• Adrienne Says:

      Hi Alison,
      About 10 years ago my sister and I stripped the floor of my Victorian terrace, then varnished it etc. The gaps were big and great cold drafts came through, and probably spiders and other horrors. I fiddled about for ages with various ways to plug them, all of which basically involved string and glue and were a real nuisance. However this was pretty successful in that the drafts were reduced and I don’t think the house was any more spidery than one with carpet. Since then some geniuses have invented various things on rolls that you bung in the gaps called draughtex and StopGap, and if I have to redo the gaps I am going to try one of these. Might be worth thinking about.

  37. Elizabeth McIntyre Says:

    I came on line to find what to do with my bedroom floor and am now going for white
    Thanks all

  38. Gail Says:

    I understand completely. I’m just you when making these decisions, and it drives me mad! Downstairs I have waxed my floorboards and they are a beautiful honey colour but upstairs I have only yesterday sanded my dressing room floorbards. I can’t decide whether to wax or paint white!!! I have a thing about white painted floorboarrds but one thing I have learnt is to have what you’ve always wanted. If it doesn’t look how you want you can paint over it. If you paint them white first, it will be easier to paint them black than the other way round. And if your house is already dark, I’d go for the white. I think I’m definitely going for a shade of white.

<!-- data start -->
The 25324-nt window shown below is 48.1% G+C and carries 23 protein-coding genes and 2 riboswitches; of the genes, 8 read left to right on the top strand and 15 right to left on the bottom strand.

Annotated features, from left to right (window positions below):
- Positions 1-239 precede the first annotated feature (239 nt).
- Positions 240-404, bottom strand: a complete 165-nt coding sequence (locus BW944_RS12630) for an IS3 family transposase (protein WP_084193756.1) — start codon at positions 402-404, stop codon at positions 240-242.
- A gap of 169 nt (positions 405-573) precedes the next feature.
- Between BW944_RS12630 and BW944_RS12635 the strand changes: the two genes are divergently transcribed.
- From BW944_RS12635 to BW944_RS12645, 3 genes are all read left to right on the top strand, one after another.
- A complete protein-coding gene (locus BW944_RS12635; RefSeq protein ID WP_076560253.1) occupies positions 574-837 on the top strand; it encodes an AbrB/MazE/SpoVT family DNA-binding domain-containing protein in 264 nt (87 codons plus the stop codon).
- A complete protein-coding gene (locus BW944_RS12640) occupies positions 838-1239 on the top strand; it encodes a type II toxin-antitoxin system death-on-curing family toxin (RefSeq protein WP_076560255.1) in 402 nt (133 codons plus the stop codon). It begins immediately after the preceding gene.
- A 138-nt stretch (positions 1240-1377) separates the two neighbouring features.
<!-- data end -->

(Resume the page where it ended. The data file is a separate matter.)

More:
39. Laura Says:

    hi, i am moving into a victoria property and the floor is just cheap laminate. I wanted to get some painted floor boards installed but solid oak is a fortune. can anyone recommend a way to ‘create the look’ at a reasonable, more affordable price? Thx. L.

  40. Tara McLaren Says:

    I am trying to decide what to do with my bedroom floor. I want to paint it white but my family think I’m mad as the floors boards aren’t even and are stained in some places. I had originally planned to have white washed sea side look where you could see the grain through the paint but my floor boards have black oily looking marks on them so I will have to paint it solid white. After all if it doesn’t work I could always buy white laminate and put that down. Do you think it matters if the boards are not all even and are painted a solid white? I’m going for a shabby chic look

  41. Annie Ryan Says:

    Hello fellow obsessives!